Health

Diagnosing Diabetes with My Feet

The sooner treatment is started, the sooner things will improve

June 4, 2021 (published)
Illustration courtesy of Depositphotos

I'm a dad to three kids, so a good portion of my home life is spent asking myself, “Why is this sticky?” and cleaning up various spills and mysteriously damp messes. In addition to being a dad, I am also an emergency veterinarian, and sometimes those two worlds collide.

Imagine my surprise when I stepped in a puddle at work one day and felt the familiar sensation of my sole sticking to the floor. And not a pancake in sight! I tapped my shoe in the puddle a few times to confirm (I know – gross) and, yeah. Sticky pee.

In the sitcom version of this event, I can imagine a record-scratching noise and a quick camera zoom in on my surprised face.

The dog who had left the syrupy mess had been seen at our hospital a week or so before and had normal lab tests then. He had just come back for boarding while the owner went on vacation and was waiting in the back room for a clean kennel to be prepped. He decided to take that time to deposit the pee puddle that met my shoe.

The owners gave permission for new tests to be run, and when the results came back, the dog was found to be diabetic. Extra sugar in his urine accounted for the gummy texture. And he wasn't diabetic the week before; we had the tests to prove it.

In the intervening week or so, his diabetes arrived.

With that under our belt, let's talk diabetes for a bit.

I recall the first few times I diagnosed sugar diabetes (medically known as diabetes mellitus) in someone's pet, I was met with a shocked “Pets can get diabetes?”

The answer, of course, is a resounding yes…pets can get diabetes. And they get it for the same reasons that people do. I won't go into too much medical detail, but I will give you the two types of diabetes, signs to watch out for, and what you can do.

By the way, diabetes mellitus (sugar diabetes) is completely different from diabetes insipidus; blame the ancient Greek physicians for the similarities in naming two totally unrelated diseases.

Type I diabetes occurs when cells of the immune system destroy the cells in the pancreas that make insulin. Insulin allows sugar into cells to serve as fuel, so no insulin equals no fuel. Since sugar can't get into cells, it builds up to toxic levels in the blood and causes many of the signs and complications that we see in diabetic pets (and people):

  • Increased thirst and urination
  • Cataracts
  • Lethargy
  • Weight loss

This type of diabetes is usually treated with insulin injections (twice daily in most pets), but diet, exercise and medications can sometimes be used to make it easier to control blood sugar. You can even check your pet's blood sugar at home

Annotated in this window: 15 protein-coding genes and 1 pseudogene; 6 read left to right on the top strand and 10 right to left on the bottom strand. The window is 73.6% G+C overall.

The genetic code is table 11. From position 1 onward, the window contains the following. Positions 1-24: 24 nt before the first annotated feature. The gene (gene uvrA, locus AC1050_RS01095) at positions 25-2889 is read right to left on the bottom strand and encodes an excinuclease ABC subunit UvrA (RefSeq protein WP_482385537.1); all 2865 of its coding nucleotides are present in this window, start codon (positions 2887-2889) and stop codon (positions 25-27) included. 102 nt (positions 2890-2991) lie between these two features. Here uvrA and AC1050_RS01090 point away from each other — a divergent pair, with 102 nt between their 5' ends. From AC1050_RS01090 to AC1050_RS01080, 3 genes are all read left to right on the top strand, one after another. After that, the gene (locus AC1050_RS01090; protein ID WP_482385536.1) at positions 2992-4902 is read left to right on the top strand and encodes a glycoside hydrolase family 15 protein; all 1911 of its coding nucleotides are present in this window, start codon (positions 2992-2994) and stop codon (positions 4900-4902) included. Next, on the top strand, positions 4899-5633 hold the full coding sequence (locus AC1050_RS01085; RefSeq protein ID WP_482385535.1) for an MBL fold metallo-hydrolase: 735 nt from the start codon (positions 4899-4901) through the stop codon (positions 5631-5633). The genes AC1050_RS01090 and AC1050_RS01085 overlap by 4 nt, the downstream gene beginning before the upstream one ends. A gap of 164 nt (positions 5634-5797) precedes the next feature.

Veterinary care for diabetics can get expensive and be quite the hassle. Regulating a diabetic pet leaves some owners frustrated, and only about 75% of diabetic pets will achieve good control of their blood sugar. But that does mean that three out of four dogs or cats with diabetes can achieve good control and live happy lives.

With good care and regular veterinary visits, diabetic pets can live for a very long time – and in some cases, the diabetic state can reverse itself and pets are ‘cured' of diabetes, although that's more common with the next type…

Type II diabetes has become the scourge of modern life in people, and it is affecting our pets as well. It is the disease that rides on the heels of obesity, and here's why: When your pancreas has to churn out insulin 24-7 to combat all the McFast Food and Krunchity Kreme Donuts we ingest, it gets sick of working and, almost literally, burns out. You run out of the cells that make insulin, and we're back to high sugar in the blood stream. The signs are the same as for Type I, just add 20 pounds: drinking like a fish, peeing all over, lethargy, and sometimes weight loss. Diet and exercise become even more important with this form of the disease, but still some pets will need insulin or other steps. Many diabetic pets will develop cataracts, and the last time I checked the price tag on the procedure to remove them it was about $4k.

If you have an older pet, or an overweight pet who is drinking and/or urinating more than they used to, make an appointment to see your family veterinarian as soon as you can. The sooner treatment is started, the sooner things will improve and the better the chances of a long and happy, disease-free life.


VIN News Service commentaries are opinion pieces presenting insights, personal experiences and/or perspectives on topical issues by members of the veterinary community. To submit a commentary for consideration, email news@vin.com.



Information and opinions expressed in letters to the editor are those of the author and are independent of the VIN News Service. Letters may be edited for style. We do not verify their content for accuracy.




 
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